New FAFSA Rules Opened Up A ‘Grandparent Loophole’ That Boosts 529 Plans

The 529 education savings plan got a couple of big upgrades in 2024 as a tool to save and pay for school.

Starting this year, Congress is allowing up to $35,000 in leftover savings in the plan to roll over tax-free into Roth individual retirement accounts, eliminating fears unused money could forever be trapped or incur taxes. Then, at the end of December, the Department of Education revised the Free Application for Federal Student Aid (FAFSA), creating the so-called grandparent loophole.

The grandparent loophole allows grandparents to use a 529 plan to fund a grandchild’s education without affecting the student’s financial aid eligibility. Previously, withdrawals could have reduced aid eligibility by up to 50% of the amount of the distribution.

“A $10,000 distribution from a grandparent-owned 529 may reduce the following aid award by $5,000” under prior rules, wrote William Cass, director of wealth management programs for Boston, Mass.-based asset manager Putnam.

What Is The Grandparent Loophole?

Beginning with the new 2024-25 FAFSA launched late last year, a student’s total income is only based on data from federal income tax returns.  That means any cash support, no matter the source, won’t negatively affect financial aid eligibility.

Though it’s called the “grandparent loophole,” any nonparent, including friends and relatives, can use it. Previously, distributions from any nonparent-owned 529 plan were included as untaxed student income, which reduced eligibility for need-based aid. To avoid this, people got crafty with timing distributions.

Since the prior FAFSA was based on financial information going back two years, people waited until the last two years of college before tapping nonparent 529s to minimize the negative effect withdrawals would have as income.

“Since the new FAFSA doesn’t count any of these distributions as income, no one needs to worry about any of this anymore,” said Tricia Scarlata, head of education savings at J.P. Morgan Asset Management.

Other Advantages Of The 529 Plan

The grandparent loophole and Roth IRA rollover are just the latest benefits added to the 529 plan, which Scarlata says is her favorite education savings plan.

“It’s the plan you can contribute the most amount, get tax-free growth and withdrawals and some in-state tax benefits,” Scarlata said.

Other advantages include:

  • Contributions aren’t tax-free on a federal basis, but withdrawals are tax-free for qualified expenses like tuition and fees, books and other supplies or up to $10,000 annually for K-12 tuition.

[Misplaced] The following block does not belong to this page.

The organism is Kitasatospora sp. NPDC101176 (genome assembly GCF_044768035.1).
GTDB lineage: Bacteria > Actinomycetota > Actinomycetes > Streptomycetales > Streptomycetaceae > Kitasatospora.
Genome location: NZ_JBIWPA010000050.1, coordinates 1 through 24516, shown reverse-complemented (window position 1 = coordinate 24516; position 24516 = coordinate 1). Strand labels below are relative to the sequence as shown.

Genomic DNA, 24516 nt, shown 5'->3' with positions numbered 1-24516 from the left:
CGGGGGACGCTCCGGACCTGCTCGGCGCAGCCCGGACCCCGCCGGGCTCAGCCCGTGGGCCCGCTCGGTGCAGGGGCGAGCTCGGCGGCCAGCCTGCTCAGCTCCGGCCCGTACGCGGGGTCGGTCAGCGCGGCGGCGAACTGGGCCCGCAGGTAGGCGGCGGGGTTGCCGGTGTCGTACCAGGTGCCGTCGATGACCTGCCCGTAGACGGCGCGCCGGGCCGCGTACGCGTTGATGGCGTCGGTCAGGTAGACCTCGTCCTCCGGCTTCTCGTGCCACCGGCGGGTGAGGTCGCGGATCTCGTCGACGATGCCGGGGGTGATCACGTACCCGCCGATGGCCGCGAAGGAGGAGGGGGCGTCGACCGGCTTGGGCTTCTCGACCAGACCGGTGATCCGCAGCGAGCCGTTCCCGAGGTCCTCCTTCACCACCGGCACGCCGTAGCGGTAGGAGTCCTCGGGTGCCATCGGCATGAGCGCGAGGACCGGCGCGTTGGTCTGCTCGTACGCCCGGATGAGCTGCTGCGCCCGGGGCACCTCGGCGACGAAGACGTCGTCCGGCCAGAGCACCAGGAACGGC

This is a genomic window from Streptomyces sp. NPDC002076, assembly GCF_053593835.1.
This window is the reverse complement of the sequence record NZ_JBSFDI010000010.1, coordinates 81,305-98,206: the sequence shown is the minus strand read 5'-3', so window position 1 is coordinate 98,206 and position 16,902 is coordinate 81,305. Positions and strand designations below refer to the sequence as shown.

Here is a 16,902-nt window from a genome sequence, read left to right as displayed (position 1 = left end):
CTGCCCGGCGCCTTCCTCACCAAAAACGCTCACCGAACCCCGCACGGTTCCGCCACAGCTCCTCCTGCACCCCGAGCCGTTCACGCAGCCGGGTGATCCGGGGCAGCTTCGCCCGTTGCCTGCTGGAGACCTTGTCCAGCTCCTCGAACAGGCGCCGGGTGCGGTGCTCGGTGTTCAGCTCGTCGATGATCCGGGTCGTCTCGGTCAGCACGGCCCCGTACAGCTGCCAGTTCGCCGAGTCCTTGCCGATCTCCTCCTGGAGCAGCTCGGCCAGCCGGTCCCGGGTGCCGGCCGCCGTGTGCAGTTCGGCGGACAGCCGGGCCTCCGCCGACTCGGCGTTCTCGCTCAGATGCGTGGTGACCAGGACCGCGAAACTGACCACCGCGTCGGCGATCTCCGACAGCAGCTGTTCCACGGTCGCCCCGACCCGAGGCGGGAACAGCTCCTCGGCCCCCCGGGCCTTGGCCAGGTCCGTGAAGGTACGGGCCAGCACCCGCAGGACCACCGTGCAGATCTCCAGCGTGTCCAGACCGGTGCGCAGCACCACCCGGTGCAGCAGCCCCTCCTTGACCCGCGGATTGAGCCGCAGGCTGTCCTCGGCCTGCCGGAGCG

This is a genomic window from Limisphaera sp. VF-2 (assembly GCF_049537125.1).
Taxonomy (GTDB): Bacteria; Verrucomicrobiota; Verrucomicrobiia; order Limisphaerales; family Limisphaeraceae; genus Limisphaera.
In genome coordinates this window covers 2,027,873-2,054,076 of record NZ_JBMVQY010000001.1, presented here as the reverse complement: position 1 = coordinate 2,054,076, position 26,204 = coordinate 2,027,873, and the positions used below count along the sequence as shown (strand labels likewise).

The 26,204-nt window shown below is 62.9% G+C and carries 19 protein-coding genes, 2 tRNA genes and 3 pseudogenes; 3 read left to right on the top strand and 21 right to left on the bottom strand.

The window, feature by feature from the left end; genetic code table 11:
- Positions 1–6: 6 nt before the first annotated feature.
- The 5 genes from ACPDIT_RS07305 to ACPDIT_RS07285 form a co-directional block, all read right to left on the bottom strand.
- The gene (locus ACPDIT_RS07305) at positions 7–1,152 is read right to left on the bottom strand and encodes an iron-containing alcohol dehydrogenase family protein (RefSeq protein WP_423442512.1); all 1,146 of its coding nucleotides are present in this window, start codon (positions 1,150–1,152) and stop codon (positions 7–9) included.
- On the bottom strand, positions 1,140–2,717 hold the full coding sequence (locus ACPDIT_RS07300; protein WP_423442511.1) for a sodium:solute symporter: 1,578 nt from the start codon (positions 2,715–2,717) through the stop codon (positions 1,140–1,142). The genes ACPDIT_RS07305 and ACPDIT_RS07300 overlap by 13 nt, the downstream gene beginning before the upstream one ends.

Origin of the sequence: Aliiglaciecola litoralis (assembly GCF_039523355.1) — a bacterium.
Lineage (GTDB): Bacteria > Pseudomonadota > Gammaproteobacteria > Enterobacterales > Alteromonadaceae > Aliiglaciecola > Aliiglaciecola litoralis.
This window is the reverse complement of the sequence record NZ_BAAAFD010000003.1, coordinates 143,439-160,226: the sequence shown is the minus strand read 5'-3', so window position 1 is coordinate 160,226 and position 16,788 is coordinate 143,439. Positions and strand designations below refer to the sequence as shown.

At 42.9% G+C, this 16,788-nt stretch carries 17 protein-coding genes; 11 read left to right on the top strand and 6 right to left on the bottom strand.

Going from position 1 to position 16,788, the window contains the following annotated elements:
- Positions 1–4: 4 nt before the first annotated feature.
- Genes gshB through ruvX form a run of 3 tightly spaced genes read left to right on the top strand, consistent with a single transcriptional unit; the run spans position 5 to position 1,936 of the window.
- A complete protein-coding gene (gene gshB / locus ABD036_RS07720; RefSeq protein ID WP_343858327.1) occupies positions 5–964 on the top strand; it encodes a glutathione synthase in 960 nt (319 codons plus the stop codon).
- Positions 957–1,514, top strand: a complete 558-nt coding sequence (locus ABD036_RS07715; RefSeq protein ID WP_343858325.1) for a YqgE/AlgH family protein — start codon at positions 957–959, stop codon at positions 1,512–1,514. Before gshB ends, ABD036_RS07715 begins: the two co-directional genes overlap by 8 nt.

• Most states will give you a tax break for contributions if you invest in the state’s 529 plan. Check your state’s rules.
  • A handful of states offer “tax parity,” which means you can deduct at least some of your contributions to any plan in the United States, not just the one provided by your state.
  • Contributions are considered gifts. For 2024, the annual gifting limit is $18,000 for an individual or $36,000 for married couples so you can contribute up to that amount in a 529 without incurring the IRS’ gift tax. That amount is per beneficiary so parents, grandparents and others may gift that much annually to each student.
  • “Accelerated gifting” allows you up to five years of gifting in a 529 in one lump sum of $90,000 for an individual or $180,000 for a couple. If you can afford it, this allows the full amount to grow tax-free longer.
  • You can invest contributions and allow the balance to grow tax-free. Despite this benefit, Scarlata said about half of Americans keep their money in cash and cash-equivalents like certificates of deposit (CDs) or savings accounts.  With college tuition rising about 8% annually, keeping those types of assets in your 529 isn’t going to help you pay for college, she said. The broad-market S&P 500 stock index, on the other hand, returns 10% annually on average, giving you a shot at ramping up your savings.

View the USA Today video news story ‘What Is A 529 College Savings Account?‘ below.

Source: USA Today